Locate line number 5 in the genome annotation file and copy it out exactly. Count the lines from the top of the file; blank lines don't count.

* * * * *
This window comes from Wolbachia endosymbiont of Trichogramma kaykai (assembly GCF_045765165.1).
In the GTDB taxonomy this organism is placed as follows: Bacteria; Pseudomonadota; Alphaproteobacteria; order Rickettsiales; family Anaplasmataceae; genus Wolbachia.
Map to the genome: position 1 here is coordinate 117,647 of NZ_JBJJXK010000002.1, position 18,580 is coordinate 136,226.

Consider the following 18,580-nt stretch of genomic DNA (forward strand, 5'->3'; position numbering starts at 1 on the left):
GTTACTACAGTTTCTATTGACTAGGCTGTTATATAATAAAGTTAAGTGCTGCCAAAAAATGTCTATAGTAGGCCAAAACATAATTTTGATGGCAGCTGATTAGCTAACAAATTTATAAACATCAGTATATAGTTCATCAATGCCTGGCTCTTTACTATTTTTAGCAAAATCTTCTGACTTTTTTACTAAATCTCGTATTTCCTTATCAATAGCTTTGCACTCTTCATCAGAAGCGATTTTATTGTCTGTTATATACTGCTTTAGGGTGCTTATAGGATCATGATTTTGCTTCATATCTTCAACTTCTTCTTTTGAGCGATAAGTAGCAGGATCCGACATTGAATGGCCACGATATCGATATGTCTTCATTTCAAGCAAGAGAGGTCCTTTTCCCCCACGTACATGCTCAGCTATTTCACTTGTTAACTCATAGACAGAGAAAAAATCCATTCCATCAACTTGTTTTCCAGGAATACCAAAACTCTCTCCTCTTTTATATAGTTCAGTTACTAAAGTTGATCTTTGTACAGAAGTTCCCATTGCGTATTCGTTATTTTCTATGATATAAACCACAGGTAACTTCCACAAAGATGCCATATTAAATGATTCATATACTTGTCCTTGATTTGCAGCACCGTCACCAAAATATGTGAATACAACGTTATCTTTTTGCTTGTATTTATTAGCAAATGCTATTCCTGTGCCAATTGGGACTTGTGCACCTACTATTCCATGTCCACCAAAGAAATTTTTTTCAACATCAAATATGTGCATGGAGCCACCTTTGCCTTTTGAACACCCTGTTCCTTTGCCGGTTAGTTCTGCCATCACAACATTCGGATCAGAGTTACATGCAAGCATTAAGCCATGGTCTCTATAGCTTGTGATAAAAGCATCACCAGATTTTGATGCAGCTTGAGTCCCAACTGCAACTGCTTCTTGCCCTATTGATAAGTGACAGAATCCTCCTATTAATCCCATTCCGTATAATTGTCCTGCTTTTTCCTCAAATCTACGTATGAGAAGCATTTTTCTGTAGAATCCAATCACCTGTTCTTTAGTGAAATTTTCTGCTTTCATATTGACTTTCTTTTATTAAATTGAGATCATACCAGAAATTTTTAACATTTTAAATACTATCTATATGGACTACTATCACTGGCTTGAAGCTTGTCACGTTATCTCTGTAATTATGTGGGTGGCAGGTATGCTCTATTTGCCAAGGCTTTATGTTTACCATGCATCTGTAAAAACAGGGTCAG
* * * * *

GTTACTACAGTTTCTATTGACTAGGCTGTTATATAATAAAGTTAAGTGCTGCCAAAAAATGTCTATAGTAGGCCAAAACATAATTTTGATGGCAGCTGATTAGCTAACAAATTTATAAACATCAGTATATAGTTCATCAATGCCTGGCTCTTTACTATTTTTAGCAAAATCTTCTGACTTTTTTACTAAATCTCGTATTTCCTTATCAATAGCTTTGCACTCTTCATCAGAAGCGATTTTATTGTCTGTTATATACTGCTTTAGGGTGCTTATAGGATCATGATTTTGCTTCATATCTTCAACTTCTTCTTTTGAGCGATAAGTAGCAGGATCCGACATTGAATGGCCACGATATCGATATGTCTTCATTTCAAGCAAGAGAGGTCCTTTTCCCCCACGTACATGCTCAGCTATTTCACTTGTTAACTCATAGACAGAGAAAAAATCCATTCCATCAACTTGTTTTCCAGGAATACCAAAACTCTCTCCTCTTTTATATAGTTCAGTTACTAAAGTTGATCTTTGTACAGAAGTTCCCATTGCGTATTCGTTATTTTCTATGATATAAACCACAGGTAACTTCCACAAAGATGCCATATTAAATGATTCATATACTTGTCCTTGATTTGCAGCACCGTCACCAAAATATGTGAATACAACGTTATCTTTTTGCTTGTATTTATTAGCAAATGCTATTCCTGTGCCAATTGGGACTTGTGCACCTACTATTCCATGTCCACCAAAGAAATTTTTTTCAACATCAAATATGTGCATGGAGCCACCTTTGCCTTTTGAACACCCTGTTCCTTTGCCGGTTAGTTCTGCCATCACAACATTCGGATCAGAGTTACATGCAAGCATTAAGCCATGGTCTCTATAGCTTGTGATAAAAGCATCACCAGATTTTGATGCAGCTTGAGTCCCAACTGCAACTGCTTCTTGCCCTATTGATAAGTGACAGAATCCTCCTATTAATCCCATTCCGTATAATTGTCCTGCTTTTTCCTCAAATCTACGTATGAGAAGCATTTTTCTGTAGAATCCAATCACCTGTTCTTTAGTGAAATTTTCTGCTTTCATATTGACTTTCTTTTATTAAATTGAGATCATACCAGAAATTTTTAACATTTTAAATACTATCTATATGGACTACTATCACTGGCTTGAAGCTTGTCACGTTATCTCTGTAATTATGTGGGTGGCAGGTATGCTCTATTTGCCAAGGCTTTATGTTTACCATGCATCTGTAAAAACAGGGTCAG